The Dollhouse The Dubai Ladies Club, Jumeirah Beach Road, Jumeirah 2 thedollhousedubai.com 04 385 4484
A full-service salon that specializes in eyelash extensions, hair treatments and nail services, the Dollhouse also offers a unique window into the women’s only offerings in Dubai. Located in the Dubai Ladies Club, a female-only beach escape, the Dollhouse promotes both simple and technical beauty regiments. Guiding and informing Emeriti and international women alike to find their correct routine, the Dollhouse is the brainchild of Iraqi-American Mona Kattan. The salon, which has multiple locations, also sells Kattan’s beauty line Huda Beauty, which she co-owns with her sister Huda Kattan. dollhousedubai/instagram
Spread across 500,000 square feet of industrial warehouses, Alserkal Avenue is home to Dubai’s burgeoning contemporary art and design scene. The creative arts hub also houses galleries, artists’ studios, and sets its own regional art programming. Within its numerically ordered streets are health-centric cafes like Wild & the Moon, specialty food shops like Mirzam Chocolate, working spaces like A4 as well as The Odd Piece and Ikonhouse, design shops culling from both regional and international artists. Tom Dulat/Getty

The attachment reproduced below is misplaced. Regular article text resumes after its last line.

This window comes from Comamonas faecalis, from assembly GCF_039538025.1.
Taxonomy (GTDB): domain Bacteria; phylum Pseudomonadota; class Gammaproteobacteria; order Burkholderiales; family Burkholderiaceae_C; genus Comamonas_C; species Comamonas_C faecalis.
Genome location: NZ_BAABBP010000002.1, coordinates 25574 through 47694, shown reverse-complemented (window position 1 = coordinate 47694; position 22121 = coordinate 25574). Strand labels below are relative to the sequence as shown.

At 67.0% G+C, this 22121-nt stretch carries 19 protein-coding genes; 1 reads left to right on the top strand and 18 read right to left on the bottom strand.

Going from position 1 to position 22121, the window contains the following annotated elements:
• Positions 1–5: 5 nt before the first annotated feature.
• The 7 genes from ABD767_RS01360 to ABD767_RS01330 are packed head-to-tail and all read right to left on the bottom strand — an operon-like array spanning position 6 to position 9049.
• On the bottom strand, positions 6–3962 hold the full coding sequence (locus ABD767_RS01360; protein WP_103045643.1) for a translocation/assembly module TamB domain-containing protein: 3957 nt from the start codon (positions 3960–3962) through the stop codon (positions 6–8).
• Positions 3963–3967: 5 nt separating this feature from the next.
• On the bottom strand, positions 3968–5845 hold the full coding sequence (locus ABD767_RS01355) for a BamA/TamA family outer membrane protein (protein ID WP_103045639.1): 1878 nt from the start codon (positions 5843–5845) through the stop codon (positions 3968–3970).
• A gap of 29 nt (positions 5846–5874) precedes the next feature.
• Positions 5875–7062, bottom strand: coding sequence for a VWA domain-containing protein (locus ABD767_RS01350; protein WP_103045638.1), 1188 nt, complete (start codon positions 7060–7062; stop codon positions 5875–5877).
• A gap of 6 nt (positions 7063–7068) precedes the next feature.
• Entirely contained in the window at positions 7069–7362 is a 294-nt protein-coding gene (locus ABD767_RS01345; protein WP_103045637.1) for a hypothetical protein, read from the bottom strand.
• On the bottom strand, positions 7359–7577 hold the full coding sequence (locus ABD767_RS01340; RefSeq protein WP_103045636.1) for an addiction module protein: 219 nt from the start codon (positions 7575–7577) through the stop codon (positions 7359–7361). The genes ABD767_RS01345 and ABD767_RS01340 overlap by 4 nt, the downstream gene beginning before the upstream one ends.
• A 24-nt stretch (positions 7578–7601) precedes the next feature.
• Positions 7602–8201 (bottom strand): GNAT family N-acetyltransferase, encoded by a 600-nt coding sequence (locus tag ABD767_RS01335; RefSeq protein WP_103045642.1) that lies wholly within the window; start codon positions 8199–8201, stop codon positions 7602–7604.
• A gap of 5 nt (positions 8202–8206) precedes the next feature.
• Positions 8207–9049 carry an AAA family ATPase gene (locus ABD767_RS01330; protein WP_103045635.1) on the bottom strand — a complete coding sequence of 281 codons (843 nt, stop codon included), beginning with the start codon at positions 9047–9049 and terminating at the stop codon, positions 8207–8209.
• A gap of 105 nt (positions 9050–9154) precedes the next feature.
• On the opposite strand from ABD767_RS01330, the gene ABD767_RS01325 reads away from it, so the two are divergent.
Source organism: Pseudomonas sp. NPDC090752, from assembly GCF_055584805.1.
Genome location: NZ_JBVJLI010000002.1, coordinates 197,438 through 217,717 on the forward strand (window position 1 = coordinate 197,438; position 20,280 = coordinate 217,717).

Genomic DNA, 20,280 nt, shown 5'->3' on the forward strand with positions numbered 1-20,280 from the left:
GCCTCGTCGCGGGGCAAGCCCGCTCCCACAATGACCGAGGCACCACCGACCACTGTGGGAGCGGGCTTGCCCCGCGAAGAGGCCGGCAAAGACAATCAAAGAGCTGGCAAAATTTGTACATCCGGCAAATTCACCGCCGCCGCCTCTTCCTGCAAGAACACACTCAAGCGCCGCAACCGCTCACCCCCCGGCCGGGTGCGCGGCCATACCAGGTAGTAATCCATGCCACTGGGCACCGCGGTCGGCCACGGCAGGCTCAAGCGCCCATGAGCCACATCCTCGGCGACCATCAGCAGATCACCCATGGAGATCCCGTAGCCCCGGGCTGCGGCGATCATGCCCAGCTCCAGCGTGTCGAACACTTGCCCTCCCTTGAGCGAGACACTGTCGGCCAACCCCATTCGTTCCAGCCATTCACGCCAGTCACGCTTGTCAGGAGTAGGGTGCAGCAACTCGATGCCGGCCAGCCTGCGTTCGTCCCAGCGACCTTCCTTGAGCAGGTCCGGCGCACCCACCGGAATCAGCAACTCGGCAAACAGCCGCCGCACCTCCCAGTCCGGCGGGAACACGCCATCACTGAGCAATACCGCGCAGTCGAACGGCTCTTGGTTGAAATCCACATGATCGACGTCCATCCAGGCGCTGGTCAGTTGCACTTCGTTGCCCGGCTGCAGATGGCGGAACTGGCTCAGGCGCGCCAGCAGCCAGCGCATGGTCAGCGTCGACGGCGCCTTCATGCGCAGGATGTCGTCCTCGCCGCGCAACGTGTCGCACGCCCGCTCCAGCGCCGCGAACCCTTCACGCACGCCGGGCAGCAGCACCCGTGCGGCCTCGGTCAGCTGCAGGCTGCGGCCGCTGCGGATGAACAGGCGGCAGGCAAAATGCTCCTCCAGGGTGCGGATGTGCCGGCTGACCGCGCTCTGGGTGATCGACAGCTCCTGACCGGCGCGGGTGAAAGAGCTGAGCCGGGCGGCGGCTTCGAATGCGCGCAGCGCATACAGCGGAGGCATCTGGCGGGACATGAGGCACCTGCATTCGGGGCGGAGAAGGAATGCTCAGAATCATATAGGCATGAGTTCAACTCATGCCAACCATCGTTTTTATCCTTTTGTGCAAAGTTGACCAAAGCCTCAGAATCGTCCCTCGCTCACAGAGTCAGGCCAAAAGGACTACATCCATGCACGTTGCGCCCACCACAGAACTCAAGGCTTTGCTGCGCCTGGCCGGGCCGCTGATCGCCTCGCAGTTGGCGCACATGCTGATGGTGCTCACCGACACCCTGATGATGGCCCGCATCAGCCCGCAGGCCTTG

Dubai Desert Conservation Reserve ddcr.org 04 388 4044
With every metropolis comes the need to escape. While locals bring their quads and camping gear, the Dubai Desert Conservation Reserve works with a select number of tour operators to create desert-specific experiences. Camel riding, sandboarding, falconry, henna tattooing, and traditional Bedouin dinner and dancing are all recommended and can be achieved in a single afternoon/evening. An hour’s drive outside of Dubai, it’s a good idea to book a tour at dusk, when the alabaster sand dunes glisten and most animals are actively wandering about. MARWAN NAAMANI/AFP/Getty 1 of 3 Advertisement